A response to “Your actions, not your race, determine your level of success”

A response to “Your actions, not your race, determine your level of success”

In last week’s edition of the OGB, there was an opinion piece by Zachary Rhines which argued that ‘white privilege’ does not exist and that actions are the primary determinant of success in America.

In the article, he recites tired arguments about the value of hard work and individual success, and states that race is only a secondary factor, if it is even a factor at all. I thought it was necessary to pen a response to debunk the myth of individual success that is so often used to combat claims of racism discrimination in the United States.

Mr. Rhines begins his essay by asserting that economic, not racial, privilege is the real reason for inequality: “if you were born incredibly wealthy, you are more likely to become successful.” On the surface, this argument is certainly true but it papers over the way economic inequality is, and has always been, racialized in the United States. A 2013 study by the Institute on Assets and Social policy found that “the median wealth of white families was $113,149 compared with $6,325 for Latino families and $5,677 for black families.”

In addition, the problem is getting worse not better. The study concluded that “the total wealth gap between white and African-American families nearly triple[d], increasing from $85,000 in 1984 to $236,500 in 2009.” Perhaps most shockingly, after the 2008 recession the median wealth for black women age 36-49 was only $5. The idea that economics, “hard work,” or individual actions alone can account for the fact that white people, on average, hold almost 20 times more wealth than black people is not based in fact.

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He argues next that if racial prejudice does exist, there are anti-discrimination laws which prevent those prejudices from manifesting themselves in the form of “white privilege.” This ignores the myriad ways in which black folks, and people of color writ large, experience discrimination in a real, material way despite supposed legal protections. For example, black people are 5 times more likely to be incarcerated than white people and 2.5 times more likely to be killed during an encounter with police. White people are literally safer than black people when they walk down the street because they don’t have to worry about being targeted by police because of the color of their skin.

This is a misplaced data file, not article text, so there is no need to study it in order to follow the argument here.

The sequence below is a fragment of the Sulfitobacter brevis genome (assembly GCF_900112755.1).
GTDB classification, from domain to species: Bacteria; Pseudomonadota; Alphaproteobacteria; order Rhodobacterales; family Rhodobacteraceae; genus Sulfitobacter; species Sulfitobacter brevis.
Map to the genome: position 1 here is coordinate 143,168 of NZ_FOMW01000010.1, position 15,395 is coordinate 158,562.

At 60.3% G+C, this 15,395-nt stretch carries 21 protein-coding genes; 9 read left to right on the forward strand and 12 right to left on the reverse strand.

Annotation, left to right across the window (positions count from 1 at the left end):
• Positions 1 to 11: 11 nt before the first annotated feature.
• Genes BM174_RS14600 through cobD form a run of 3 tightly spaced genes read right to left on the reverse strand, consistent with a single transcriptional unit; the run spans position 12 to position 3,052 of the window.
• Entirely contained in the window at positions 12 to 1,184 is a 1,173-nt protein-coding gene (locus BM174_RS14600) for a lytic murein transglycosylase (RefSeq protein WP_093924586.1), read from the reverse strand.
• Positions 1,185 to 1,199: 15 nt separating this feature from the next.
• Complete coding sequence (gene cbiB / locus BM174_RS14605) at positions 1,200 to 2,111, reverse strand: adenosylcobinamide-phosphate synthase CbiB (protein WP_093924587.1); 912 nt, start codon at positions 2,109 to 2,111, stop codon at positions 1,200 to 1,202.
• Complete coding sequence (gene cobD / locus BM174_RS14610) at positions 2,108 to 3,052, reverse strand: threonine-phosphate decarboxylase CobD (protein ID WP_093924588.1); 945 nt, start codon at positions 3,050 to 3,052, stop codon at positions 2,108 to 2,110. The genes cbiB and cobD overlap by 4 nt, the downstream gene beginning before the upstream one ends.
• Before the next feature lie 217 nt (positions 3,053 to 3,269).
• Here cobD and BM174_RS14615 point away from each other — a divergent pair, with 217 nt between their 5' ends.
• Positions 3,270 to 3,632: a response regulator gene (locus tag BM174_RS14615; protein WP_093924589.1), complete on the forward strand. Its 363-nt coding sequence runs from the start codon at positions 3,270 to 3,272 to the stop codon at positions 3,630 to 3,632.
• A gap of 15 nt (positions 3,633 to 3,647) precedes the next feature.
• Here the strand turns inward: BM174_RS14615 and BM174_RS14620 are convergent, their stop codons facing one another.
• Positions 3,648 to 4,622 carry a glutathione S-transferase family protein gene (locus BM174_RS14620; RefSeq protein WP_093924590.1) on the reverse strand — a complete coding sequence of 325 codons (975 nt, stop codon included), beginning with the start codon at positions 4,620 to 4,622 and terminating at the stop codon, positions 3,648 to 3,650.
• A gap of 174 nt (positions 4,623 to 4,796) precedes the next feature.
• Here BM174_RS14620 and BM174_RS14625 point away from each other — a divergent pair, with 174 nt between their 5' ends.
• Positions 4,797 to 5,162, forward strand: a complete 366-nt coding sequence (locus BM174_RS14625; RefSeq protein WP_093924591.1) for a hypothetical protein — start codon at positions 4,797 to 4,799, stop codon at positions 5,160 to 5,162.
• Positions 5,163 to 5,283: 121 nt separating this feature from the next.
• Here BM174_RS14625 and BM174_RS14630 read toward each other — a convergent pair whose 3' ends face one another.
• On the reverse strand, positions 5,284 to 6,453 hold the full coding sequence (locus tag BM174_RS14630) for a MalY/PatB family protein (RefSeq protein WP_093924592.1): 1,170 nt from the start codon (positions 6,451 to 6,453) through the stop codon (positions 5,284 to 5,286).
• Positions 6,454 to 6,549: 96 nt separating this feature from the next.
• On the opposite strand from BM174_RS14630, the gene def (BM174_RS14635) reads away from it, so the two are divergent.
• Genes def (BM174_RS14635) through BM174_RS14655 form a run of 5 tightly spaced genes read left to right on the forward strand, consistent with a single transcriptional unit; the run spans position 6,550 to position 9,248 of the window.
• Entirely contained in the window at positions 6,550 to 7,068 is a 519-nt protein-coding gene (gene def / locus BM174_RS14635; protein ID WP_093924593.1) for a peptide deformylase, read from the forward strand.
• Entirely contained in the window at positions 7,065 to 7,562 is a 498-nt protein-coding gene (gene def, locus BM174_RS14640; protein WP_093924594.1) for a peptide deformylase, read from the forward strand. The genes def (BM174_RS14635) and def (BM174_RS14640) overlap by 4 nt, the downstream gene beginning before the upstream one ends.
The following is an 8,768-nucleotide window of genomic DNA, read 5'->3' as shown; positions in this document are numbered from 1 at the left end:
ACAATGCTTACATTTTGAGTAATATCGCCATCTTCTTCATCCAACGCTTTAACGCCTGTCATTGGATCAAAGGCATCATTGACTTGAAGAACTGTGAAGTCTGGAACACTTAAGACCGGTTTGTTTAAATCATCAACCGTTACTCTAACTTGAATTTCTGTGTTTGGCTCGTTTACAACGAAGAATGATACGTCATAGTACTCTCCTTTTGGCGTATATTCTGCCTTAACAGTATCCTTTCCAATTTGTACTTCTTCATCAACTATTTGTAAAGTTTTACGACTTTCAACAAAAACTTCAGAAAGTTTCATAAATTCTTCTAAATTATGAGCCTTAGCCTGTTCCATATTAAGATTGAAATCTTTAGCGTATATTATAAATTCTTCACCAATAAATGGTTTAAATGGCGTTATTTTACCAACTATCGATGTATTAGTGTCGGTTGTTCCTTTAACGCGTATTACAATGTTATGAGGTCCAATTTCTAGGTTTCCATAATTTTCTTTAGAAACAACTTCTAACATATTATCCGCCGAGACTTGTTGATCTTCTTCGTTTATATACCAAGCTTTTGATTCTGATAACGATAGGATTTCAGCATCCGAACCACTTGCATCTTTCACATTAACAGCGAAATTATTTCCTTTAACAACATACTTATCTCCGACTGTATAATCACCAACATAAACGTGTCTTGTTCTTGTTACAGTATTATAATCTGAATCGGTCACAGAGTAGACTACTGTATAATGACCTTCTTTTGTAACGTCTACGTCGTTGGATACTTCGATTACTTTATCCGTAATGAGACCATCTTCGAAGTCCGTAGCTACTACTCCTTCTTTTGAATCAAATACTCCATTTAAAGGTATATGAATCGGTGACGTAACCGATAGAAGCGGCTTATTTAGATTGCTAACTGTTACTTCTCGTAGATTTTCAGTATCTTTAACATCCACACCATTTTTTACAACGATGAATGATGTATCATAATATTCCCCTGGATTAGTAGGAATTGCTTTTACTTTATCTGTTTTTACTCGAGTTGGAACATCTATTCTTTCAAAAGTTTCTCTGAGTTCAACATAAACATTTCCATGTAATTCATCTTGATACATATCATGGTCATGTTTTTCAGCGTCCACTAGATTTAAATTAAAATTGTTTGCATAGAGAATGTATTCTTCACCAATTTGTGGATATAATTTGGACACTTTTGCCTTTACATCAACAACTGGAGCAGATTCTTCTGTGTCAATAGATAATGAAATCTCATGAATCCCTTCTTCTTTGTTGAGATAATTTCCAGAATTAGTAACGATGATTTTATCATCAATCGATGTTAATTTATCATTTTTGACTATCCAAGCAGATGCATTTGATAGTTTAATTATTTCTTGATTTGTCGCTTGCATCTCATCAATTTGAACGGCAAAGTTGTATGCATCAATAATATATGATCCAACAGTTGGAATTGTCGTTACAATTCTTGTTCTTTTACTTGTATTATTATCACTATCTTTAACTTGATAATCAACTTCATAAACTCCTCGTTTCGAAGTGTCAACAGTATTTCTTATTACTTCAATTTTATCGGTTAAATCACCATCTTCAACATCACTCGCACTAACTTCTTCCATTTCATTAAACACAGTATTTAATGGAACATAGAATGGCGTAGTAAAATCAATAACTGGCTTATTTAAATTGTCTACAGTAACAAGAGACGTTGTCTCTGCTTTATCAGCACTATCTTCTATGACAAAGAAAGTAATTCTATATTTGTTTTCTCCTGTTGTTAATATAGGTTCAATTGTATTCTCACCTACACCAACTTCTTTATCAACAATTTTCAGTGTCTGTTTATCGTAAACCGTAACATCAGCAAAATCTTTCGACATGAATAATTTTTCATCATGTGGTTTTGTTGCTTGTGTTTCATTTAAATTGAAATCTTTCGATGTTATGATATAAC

Despite anti-discrimination statutes around the nation, the killers of countless unarmed black people have been vindicated in courtrooms from New York City to the rural Midwest, some despite video evidence. Donald Trump’s travel ban affected countries which have produced exactly 0 attacks on U.S. soil, which proves the goal was to ban brown people from entering the country, not to protect from terrorist attacks. It is important to remember that white privilege is maintained at an institutional and individual level. Laws against discrimination are not effective unless they are diligently enforced and passed with the consent and input of the people they are designed to protect.

I feel that it is my duty, as a white person, to call out other white people for their actions that reinforce and justify discrimination, alienation, and oppression of our black and brown brothers and sisters. People of color in this country have always known that white privilege is real. The United States was built by the labor of enslaved African people on land taken, by force, from its original inhabitants. This violence – which occurred only 2-3 lifetimes ago – affects and informs the way white privilege manifests itself today. It is a privilege to not be scared for your life during interactions with law enforcement. It is a privilege to have a safety net of inherited wealth that is 20 times larger than that of people of color. And it is a privilege to assert that “your actions, not your race, determine your level of success.”